Look at this series of pictures. (From American Printing House for the Blind website)
How can very young children with intact visual skills understand that these are all ducks?
They understand “Duckness”.
They have a keen understanding of the visual attributes that make up this “Duckness” because of shared visual experiences with others and with access to pictures, TV and movies that feature ducks. This develops effortlessly for children with intact visual skills. Without direct instruction, they understand that real ducks are different sizes, colors, and ages. They understand that ducks can be seen in different perspectives depending on where and how they are standing. They understand that ducks can be flat in pictures. They understand that ducks can be symbolic in toys, signs, pictures, colored cartoons and in black and white drawings.
Our children with CVI lack this visual access to “duckness”. They lack the expanded and repeated knowledge about ducks. If they have seen a duck, their idea of “duckness” is limited to that one duck. Due to reduced eye contact with people and with reduced eye to object abilities, adults do not explain the shared salient features that all ducks share.
As adults serving children with CVI, we should be aware of this limited access and limited understanding that can occur in 3D and 2D. We must create opportunities to expand children’s access matched to their assessed functional visual skills. We must evaluate all our materials with this visual access limitation considered. We must adjust our own interactions and instructions to include visual attribute language of the same and different visual feature of items.
It can be a real challenge to adapt learning environments for our students with CVI. Of course, one adaptation suggestion is never the answer. The environment must match the child’s assessed functional needs around CVI. Children must have distinctly unique adaptions for their environments and for their learning based on a complete CVI assessment. These distinct needs can only be identified with assessment of the individual child’s CVI.
For a child with an ocular impairment like retinopathy of prematurity (ROP), we would never say “Oh, this child has ROP? Here are the environmental needs and the learning material needs.” We would assess functional vision to identify the unique visual needs of that individual child. Our children with CVI deserve the same respectful and accurate assessment of their functional vision. They deserve accurate environmental supports and adaptations to learning that match that assessment.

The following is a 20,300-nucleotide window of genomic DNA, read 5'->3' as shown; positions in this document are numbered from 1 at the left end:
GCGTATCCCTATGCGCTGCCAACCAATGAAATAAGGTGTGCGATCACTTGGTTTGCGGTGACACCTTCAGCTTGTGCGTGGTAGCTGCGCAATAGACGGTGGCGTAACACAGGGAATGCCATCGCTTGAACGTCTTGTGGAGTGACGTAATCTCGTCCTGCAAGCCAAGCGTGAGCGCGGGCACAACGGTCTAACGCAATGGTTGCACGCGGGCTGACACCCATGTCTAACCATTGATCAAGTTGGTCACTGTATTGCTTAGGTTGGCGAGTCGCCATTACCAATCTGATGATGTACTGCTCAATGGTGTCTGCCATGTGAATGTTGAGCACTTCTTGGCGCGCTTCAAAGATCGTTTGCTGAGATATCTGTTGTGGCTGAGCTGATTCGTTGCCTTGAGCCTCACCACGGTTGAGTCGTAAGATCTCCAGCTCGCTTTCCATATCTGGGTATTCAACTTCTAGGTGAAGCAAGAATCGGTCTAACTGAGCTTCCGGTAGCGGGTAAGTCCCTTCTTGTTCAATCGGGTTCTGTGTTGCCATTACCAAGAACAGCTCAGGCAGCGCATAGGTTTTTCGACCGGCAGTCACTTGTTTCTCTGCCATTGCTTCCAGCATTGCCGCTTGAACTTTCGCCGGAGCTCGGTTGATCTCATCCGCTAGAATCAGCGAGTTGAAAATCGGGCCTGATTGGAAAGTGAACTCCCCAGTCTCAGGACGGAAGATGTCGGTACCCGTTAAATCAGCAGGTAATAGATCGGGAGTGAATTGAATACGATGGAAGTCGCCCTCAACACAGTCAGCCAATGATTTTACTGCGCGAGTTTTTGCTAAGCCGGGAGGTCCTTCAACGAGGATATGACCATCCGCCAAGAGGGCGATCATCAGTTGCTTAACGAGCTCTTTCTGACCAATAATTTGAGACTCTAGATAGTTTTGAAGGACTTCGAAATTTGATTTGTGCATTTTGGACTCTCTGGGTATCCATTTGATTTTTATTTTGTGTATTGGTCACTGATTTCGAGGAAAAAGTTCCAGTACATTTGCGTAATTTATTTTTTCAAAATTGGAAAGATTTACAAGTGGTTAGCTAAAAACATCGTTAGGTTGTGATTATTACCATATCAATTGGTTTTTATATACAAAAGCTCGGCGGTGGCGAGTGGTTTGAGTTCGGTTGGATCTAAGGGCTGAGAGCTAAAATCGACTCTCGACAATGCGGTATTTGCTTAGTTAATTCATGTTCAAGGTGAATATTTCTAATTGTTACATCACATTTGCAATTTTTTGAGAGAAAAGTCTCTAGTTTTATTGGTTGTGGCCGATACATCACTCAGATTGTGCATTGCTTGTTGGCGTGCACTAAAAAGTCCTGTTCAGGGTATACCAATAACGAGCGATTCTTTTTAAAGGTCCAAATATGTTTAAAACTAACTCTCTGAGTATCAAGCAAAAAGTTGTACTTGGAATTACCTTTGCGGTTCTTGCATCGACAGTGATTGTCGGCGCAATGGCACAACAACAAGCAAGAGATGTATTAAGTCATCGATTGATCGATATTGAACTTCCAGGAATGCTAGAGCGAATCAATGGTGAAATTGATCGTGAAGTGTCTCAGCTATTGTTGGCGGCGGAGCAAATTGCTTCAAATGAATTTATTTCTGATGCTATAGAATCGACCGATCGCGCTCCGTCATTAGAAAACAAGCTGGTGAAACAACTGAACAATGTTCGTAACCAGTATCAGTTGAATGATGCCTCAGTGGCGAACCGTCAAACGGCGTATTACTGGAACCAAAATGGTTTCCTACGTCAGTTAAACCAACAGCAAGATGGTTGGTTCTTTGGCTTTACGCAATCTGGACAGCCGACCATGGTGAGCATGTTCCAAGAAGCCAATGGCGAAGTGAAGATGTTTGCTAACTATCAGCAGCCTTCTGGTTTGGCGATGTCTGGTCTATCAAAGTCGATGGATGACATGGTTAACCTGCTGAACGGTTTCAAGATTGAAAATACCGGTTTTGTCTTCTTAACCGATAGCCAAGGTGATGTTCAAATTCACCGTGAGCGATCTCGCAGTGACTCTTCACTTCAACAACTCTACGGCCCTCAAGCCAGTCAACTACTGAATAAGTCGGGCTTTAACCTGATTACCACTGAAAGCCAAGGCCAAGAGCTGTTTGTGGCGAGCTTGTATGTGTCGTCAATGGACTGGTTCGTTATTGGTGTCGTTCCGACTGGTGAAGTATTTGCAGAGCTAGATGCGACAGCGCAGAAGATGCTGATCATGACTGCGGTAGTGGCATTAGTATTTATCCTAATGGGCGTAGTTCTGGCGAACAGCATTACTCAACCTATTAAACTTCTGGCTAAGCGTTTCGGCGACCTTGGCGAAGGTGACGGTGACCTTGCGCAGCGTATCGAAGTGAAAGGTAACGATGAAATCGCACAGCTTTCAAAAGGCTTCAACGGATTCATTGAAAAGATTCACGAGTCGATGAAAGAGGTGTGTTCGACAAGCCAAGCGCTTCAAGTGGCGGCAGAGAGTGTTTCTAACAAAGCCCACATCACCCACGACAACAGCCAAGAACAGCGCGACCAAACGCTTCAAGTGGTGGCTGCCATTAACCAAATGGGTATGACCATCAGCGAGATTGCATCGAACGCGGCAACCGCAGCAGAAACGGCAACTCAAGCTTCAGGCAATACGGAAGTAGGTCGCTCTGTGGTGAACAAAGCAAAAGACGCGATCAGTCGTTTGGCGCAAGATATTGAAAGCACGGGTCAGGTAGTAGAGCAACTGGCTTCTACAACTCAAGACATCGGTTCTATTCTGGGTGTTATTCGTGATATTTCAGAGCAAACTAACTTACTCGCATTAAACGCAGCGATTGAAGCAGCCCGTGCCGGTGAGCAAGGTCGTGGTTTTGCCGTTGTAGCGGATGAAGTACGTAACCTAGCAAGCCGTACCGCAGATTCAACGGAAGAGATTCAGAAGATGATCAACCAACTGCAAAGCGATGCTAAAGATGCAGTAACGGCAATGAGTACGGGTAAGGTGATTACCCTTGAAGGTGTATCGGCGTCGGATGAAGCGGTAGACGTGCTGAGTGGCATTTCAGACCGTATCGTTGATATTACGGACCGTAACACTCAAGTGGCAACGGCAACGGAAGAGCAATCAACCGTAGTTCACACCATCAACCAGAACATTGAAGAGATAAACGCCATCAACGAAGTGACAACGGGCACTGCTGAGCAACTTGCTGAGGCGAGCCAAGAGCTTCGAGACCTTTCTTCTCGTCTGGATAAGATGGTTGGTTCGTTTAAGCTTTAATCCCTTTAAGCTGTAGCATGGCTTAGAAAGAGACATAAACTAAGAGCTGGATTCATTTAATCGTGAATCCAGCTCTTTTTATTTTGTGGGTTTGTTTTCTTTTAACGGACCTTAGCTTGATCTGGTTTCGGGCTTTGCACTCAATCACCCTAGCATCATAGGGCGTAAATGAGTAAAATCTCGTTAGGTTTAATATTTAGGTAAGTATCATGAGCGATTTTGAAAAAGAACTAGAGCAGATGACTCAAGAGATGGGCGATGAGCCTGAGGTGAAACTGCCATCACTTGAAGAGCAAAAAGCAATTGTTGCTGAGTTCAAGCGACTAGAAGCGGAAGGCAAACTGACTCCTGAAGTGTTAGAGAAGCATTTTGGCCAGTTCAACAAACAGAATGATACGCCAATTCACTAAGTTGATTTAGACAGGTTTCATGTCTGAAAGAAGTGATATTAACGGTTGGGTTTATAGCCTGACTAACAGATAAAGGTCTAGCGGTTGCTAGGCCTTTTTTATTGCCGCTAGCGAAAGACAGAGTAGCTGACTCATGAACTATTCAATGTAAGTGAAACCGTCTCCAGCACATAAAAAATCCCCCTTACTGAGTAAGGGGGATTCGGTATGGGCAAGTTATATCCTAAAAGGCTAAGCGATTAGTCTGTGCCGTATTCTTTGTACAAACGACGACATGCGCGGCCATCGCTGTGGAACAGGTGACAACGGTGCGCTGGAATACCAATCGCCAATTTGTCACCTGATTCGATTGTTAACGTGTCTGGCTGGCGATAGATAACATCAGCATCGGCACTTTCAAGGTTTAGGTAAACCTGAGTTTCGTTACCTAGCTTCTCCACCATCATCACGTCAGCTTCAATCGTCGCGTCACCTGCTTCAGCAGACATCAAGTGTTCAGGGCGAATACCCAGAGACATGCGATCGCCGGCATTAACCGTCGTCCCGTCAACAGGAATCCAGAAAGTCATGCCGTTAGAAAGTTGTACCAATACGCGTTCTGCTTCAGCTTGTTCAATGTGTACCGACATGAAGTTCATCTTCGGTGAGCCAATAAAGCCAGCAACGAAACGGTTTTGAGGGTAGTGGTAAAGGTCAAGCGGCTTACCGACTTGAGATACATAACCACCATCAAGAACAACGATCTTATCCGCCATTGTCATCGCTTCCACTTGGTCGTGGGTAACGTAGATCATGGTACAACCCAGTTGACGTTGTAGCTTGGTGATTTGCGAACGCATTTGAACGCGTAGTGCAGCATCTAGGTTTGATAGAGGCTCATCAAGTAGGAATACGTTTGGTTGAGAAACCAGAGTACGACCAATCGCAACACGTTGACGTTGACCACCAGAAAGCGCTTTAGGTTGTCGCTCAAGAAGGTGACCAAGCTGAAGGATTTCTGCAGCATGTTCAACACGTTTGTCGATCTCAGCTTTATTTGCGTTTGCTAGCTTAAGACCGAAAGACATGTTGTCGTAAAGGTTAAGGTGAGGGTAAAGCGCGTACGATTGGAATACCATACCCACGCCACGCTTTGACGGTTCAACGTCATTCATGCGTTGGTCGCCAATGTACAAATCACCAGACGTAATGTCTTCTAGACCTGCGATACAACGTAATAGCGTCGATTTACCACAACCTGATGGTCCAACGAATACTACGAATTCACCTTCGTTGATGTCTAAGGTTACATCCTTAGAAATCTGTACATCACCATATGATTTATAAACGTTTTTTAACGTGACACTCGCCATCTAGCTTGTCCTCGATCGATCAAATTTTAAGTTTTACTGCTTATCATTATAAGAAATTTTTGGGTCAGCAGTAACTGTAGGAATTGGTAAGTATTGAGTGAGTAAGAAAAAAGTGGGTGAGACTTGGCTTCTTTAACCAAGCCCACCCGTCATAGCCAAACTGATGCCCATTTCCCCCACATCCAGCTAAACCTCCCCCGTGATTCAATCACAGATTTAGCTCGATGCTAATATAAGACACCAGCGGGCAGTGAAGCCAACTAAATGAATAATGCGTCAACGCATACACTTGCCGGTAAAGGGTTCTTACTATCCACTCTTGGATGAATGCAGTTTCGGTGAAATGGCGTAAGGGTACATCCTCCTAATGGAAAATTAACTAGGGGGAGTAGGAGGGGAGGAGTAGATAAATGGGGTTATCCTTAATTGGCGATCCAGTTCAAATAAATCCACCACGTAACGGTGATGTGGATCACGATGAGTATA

In several classrooms where I serve children, the reduction of visual and auditory complexity and controlling access to light are the most challenging environmental adaptations. The solution we have used was to create learning centers in the classroom using cubicles.
These cubicles were donated by a business that was renovating their offices. The donation was a free and effective environmental support for many of my students. The cubicle walls are large and sound reducing. They tend to be tall which blocks distracting light. Perfect for so many children. Call your local Chamber of Commence or contact your local Rotary Club. I’m sure businesses would be so happy to help and to see these cubicles recycled and put to good use!
This article comes from work being conducted at Massachusetts Institute of Technology (MIT). They are studying how humans process visual information for recognition so they can design artificial visual systems. It seems vision is such a complex process! I think parents and teacher have understood this for years!
This great article that drives home the brain’s need for repeated experience to build visual understanding. The brain must have repeated experiences with objects in different kinds of positions, perspectives, lighting, size and distance. It reminds me to provide my students with real objects in repeated, predictable routines to build familiarity. It reminds me not it only present iPad visual targets that can’t be manipulated. The child builds visual recognition from the presentation of objects in multiple positions to view multiple perspectives. If the child is not able to manipulate material themselves, we must provide that varying visual perspective.